For years, adults who had dropped out of high school had only one venue to prove that they’d mastered the same skills that a diploma reflects: passing the general educational development (GED) test. While it’s better than nothing, though, in practice, a GED is not a complete replacement for a diploma, since it’s treated as a lesser substitute by colleges and employers. Now, Gale Cengage Learning is partnering with the country’s first accredited online school district, Smart Horizons Career Online Education (SHCOE), to offer a way for adults to earn a full high school diploma through libraries across the nation: Career Online High School (COHS).
To illustrate the need for such a program, the 2010 census found that GED holders make an average of $2,922 per month, as opposed to the $3,222 earned monthly by the average high school graduate. With more education, that wage gap actually widens: GED holders who go on to get their BA earn an average of $4,852 monthly, while BA holders with a diploma make an average of $6,305. While those wages are still much better than the $2,400 a month that those with no diploma or GED can expect to take home, the GED is still an imperfect replacement for a high school diploma.
For students who want to finish their high school education but are too old to return to traditional school, the GED has long been the only game in town, though as the exam becomes privatized and moves to online-only testing, some new competitors have begun to spring up. Gale, still, isn’t looking to provide the equivalent of a diploma. It wants to offer the real thing, in partnership with COHS and libraries.
The program is launching in Los Angeles, where the Los Angeles Public Library (LAPL) has purchased 150 scholarships. Each scholarship will allow one returning student to earn his or her diploma from COHS. Gale executives gave a ballpark cost of $1,000 to $1,200 per scholarship but stressed that that costs would vary depending on a number of factors, including the need in a given community and how many scholarships a library system is interested in purchasing. Libraries considering the program will also be responsible for some fees involved with program recruitment and assessment. Students looking to enroll will have to take an assessment test first to ensure they’re good candidates for the program, demonstrating that their skill levels and goals are in keeping with the curricula.
“We follow a very training-based model,” Howard Liebman, CEO at SHCOE. “When students enroll, they declare a major and that determines the courses they take.” While there is a curriculum for those who intend to pursue a liberal arts BA, majors are usually career-focused programs, with tracks like child care, office management, and homeland security. Students take those classes first to drive home the applicability of the program to their future lives before they begin the science, math, and language courses that will make up their accredited diploma.
“The career track gives students a goal,” said Nader Qaimari, vice president of sales and marketing for Gale. “That makes them more likely to complete the program.”
Other factors involved in successful course completion include the elimination of the grading progress letting students digest the material at their own pace and retake exams as many times as necessary. There is no homework; all exercises are completed during the program itself. Diploma seekers will also have access to academic coaches for guidance and support.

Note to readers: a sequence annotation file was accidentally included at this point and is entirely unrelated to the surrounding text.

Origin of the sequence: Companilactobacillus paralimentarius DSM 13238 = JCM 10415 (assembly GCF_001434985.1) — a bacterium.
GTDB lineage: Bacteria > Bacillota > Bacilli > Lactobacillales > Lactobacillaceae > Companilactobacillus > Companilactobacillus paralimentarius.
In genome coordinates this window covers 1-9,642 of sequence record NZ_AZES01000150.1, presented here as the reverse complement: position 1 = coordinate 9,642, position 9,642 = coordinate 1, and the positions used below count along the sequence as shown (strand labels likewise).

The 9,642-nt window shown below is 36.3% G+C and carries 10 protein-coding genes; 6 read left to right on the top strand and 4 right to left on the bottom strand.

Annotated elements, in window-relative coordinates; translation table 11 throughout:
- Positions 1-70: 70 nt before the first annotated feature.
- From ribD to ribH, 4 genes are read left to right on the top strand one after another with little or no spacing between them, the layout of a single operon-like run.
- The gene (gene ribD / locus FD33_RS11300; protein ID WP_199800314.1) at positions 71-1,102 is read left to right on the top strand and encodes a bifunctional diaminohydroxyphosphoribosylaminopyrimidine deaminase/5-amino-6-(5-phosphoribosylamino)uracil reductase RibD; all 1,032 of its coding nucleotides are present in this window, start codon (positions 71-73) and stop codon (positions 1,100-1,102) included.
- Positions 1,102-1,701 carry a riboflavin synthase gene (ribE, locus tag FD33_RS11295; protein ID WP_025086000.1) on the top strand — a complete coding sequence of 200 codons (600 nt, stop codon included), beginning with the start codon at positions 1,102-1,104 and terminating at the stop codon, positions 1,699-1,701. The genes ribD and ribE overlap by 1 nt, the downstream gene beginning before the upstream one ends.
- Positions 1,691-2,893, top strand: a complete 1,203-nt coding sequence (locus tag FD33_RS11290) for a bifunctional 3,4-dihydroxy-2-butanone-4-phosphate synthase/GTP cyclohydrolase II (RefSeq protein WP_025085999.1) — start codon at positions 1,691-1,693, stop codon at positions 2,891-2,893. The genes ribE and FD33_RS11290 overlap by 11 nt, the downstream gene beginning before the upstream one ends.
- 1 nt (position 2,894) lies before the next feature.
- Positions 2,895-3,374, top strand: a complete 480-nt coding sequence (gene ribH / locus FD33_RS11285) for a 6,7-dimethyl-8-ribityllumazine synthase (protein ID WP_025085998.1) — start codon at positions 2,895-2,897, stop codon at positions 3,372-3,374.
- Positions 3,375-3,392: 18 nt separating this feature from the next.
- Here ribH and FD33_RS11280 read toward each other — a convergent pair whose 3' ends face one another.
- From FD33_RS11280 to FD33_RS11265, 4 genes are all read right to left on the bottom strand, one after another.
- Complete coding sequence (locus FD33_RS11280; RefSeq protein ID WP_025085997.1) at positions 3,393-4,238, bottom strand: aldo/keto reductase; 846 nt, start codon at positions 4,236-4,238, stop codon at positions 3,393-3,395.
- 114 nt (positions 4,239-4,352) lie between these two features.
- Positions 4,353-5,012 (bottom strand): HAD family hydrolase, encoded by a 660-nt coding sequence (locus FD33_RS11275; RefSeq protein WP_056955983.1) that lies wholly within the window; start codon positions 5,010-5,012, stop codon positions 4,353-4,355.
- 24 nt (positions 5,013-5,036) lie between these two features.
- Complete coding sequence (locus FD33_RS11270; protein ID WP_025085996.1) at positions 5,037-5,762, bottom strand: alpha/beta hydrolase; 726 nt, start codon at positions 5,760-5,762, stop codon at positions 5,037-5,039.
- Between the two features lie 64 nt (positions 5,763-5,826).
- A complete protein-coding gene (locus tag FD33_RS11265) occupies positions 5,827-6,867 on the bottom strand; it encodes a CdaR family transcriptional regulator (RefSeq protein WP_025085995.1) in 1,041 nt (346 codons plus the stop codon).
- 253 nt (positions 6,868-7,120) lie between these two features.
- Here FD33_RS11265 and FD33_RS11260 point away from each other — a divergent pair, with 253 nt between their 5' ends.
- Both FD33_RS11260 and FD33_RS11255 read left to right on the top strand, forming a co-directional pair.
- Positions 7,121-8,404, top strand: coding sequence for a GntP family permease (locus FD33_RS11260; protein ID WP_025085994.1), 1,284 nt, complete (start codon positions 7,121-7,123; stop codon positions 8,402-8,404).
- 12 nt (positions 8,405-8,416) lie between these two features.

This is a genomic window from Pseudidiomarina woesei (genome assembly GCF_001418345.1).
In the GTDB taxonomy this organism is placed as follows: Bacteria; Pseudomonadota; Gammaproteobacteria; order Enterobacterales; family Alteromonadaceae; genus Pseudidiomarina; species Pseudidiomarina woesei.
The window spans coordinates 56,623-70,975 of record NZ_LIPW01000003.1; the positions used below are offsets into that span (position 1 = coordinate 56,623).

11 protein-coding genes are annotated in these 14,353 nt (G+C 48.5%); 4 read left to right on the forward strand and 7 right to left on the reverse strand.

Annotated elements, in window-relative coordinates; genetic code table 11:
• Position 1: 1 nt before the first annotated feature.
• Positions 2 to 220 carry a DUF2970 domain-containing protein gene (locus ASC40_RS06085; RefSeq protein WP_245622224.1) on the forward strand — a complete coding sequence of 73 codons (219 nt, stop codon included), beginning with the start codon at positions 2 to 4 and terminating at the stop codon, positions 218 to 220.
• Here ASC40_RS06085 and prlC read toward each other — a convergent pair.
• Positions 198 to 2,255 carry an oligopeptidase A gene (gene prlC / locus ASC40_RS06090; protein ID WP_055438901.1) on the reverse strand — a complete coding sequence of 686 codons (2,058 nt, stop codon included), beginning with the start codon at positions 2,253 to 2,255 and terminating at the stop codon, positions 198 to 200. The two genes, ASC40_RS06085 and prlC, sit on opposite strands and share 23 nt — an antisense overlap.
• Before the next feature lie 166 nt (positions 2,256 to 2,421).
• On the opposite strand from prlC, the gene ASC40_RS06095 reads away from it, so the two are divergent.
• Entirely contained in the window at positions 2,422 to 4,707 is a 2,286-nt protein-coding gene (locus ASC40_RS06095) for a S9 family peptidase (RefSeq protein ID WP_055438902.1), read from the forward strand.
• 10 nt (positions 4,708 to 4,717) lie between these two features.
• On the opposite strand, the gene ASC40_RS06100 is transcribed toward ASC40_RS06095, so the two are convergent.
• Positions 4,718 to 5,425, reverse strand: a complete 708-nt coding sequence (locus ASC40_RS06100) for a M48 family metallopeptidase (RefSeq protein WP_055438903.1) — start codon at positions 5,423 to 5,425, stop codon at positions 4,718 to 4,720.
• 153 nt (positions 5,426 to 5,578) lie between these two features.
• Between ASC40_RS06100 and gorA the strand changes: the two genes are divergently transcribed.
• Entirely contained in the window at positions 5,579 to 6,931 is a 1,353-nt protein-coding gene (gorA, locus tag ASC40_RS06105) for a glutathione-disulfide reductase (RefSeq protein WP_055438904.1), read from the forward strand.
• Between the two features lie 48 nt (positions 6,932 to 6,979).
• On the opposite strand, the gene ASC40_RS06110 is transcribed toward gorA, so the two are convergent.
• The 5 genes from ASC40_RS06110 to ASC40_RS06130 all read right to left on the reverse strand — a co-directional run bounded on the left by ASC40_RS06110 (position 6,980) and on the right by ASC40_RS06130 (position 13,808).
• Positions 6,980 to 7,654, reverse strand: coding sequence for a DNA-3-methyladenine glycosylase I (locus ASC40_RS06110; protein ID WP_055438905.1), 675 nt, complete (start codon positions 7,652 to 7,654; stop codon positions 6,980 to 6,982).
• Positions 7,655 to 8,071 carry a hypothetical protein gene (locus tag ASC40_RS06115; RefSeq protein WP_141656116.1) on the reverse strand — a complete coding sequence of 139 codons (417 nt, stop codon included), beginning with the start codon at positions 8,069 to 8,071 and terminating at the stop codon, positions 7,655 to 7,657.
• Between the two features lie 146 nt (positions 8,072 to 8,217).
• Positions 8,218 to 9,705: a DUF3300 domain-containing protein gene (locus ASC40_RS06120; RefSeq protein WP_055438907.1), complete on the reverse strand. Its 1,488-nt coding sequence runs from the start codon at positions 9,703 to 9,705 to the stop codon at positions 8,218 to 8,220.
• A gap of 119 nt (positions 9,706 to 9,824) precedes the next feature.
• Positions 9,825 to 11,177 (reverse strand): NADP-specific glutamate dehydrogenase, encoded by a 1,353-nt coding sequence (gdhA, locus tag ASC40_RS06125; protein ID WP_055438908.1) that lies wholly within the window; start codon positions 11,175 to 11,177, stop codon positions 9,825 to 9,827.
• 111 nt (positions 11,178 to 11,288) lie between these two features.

If prospective students wash out of the program despite these support systems, libraries can recoup their scholarship funds if they act within the first 30 days of enrollment. And scholarships don’t expire, so libraries can afford to get off to a slow start while they learn how best to administer the program and not risk losing money they’ve invested. There is no minimum number of scholarships that a library must purchase to participate, and they can add more if they run out. Gale says it is open to working with consortia and state libraries as well as individual systems.
With 45 million American adults lacking a high school diploma, 150 scholarships may not sound like a lot, and John Szabo, director of LAPL, said that he and his staff are anticipating a high level of demand for the limited scholarships. “Our internal conversations are about making certain we do a great job of promoting the program while understanding the demand will be enormous,” Szabo said. He added that LAPL staff will be trained in what the program offers so they can be on the lookout for good fits. “Our literacy coordinators are knowledgeable and in touch with the people who are good candidates for this.”
Those providing these online diplomas say that libraries are a perfect venue as a place to administer the courses, and not just because participants may not have reliable Internet access at home. “Libraries are at the center of their communities,” said Liebman. “That’s important, as we’re serving a population that doesn’t have a lot of trust in the educational system to date.”
Gale’s Qaimari said that while participating in the program does incur some new costs for libraries, it could also provide a way for libraries to protect their budgets by expanding their roles as educational centers. Szabo concurred, saying that while it could look like mission creep, being involved in education is a core principle of LAPL’s mandate. “We’re about learning, education, and workforce development,” Szabo told LJ. “This is an area where we can have a huge impact.”
It’s also a place Szabo anticipates working with other nonprofits and government agencies to help identify candidates and defray the expenses associated with the program. “We have incredibly successful citizenship and literacy programs,” Szabo said. “So we have many nonprofits interested in partnering with us, and I can see them being incredibly helpful in spreading the word about this.”